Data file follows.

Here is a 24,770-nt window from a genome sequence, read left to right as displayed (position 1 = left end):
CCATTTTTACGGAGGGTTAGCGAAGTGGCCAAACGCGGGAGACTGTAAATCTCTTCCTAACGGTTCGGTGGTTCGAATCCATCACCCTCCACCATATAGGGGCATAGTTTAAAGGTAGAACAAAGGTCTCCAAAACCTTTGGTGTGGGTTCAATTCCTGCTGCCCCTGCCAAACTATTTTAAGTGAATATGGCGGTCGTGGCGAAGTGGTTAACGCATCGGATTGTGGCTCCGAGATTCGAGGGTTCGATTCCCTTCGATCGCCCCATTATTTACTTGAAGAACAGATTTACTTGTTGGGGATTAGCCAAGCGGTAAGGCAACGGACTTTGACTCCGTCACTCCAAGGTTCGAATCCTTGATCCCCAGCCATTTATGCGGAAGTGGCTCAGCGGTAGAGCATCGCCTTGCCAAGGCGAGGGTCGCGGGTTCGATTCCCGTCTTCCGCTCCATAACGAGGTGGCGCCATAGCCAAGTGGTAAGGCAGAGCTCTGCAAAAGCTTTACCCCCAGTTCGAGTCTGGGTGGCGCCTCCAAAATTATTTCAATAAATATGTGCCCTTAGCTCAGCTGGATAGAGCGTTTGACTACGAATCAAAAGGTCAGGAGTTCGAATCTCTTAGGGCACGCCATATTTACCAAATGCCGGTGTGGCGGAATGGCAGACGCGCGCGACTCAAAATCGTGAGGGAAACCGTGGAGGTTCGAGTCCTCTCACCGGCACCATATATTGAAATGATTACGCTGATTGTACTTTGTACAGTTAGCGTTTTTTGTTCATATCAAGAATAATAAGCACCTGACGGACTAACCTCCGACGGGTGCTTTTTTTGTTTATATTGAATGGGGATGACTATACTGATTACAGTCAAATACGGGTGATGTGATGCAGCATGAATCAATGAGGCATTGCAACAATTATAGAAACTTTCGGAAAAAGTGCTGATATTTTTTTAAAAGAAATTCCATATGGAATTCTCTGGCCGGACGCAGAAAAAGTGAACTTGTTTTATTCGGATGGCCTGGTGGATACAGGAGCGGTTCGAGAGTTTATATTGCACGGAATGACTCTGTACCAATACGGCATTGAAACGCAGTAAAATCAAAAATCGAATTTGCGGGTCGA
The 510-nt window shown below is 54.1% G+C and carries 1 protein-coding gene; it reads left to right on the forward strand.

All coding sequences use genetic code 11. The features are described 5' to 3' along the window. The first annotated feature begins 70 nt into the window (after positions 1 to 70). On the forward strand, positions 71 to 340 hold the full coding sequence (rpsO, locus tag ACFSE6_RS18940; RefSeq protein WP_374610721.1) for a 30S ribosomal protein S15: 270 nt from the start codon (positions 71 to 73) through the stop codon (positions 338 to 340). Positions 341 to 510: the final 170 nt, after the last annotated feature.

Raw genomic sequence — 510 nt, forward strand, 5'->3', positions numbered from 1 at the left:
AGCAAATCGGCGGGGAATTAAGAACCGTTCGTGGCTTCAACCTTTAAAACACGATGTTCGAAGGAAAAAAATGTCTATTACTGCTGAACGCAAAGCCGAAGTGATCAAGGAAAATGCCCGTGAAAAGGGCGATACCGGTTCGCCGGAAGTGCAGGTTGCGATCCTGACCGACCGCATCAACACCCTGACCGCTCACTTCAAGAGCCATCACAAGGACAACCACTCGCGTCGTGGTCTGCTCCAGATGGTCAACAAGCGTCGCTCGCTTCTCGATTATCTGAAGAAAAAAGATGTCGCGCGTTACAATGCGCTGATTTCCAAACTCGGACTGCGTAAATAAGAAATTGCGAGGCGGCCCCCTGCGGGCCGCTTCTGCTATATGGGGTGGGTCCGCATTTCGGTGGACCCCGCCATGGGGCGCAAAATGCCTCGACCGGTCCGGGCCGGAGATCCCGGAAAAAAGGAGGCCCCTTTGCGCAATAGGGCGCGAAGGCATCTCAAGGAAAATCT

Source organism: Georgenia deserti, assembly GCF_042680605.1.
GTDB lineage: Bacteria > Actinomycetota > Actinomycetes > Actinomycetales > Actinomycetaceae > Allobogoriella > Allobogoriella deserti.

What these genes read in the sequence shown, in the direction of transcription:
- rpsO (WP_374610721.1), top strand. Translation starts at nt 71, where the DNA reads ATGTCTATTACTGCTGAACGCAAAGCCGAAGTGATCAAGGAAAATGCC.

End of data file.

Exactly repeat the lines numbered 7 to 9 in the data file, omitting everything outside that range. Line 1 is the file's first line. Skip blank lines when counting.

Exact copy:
Source organism: Georgenia deserti, assembly GCF_042680605.1.
GTDB lineage: Bacteria > Actinomycetota > Actinomycetes > Actinomycetales > Actinomycetaceae > Allobogoriella > Allobogoriella deserti.

What these genes read in the sequence shown, in the direction of transcription: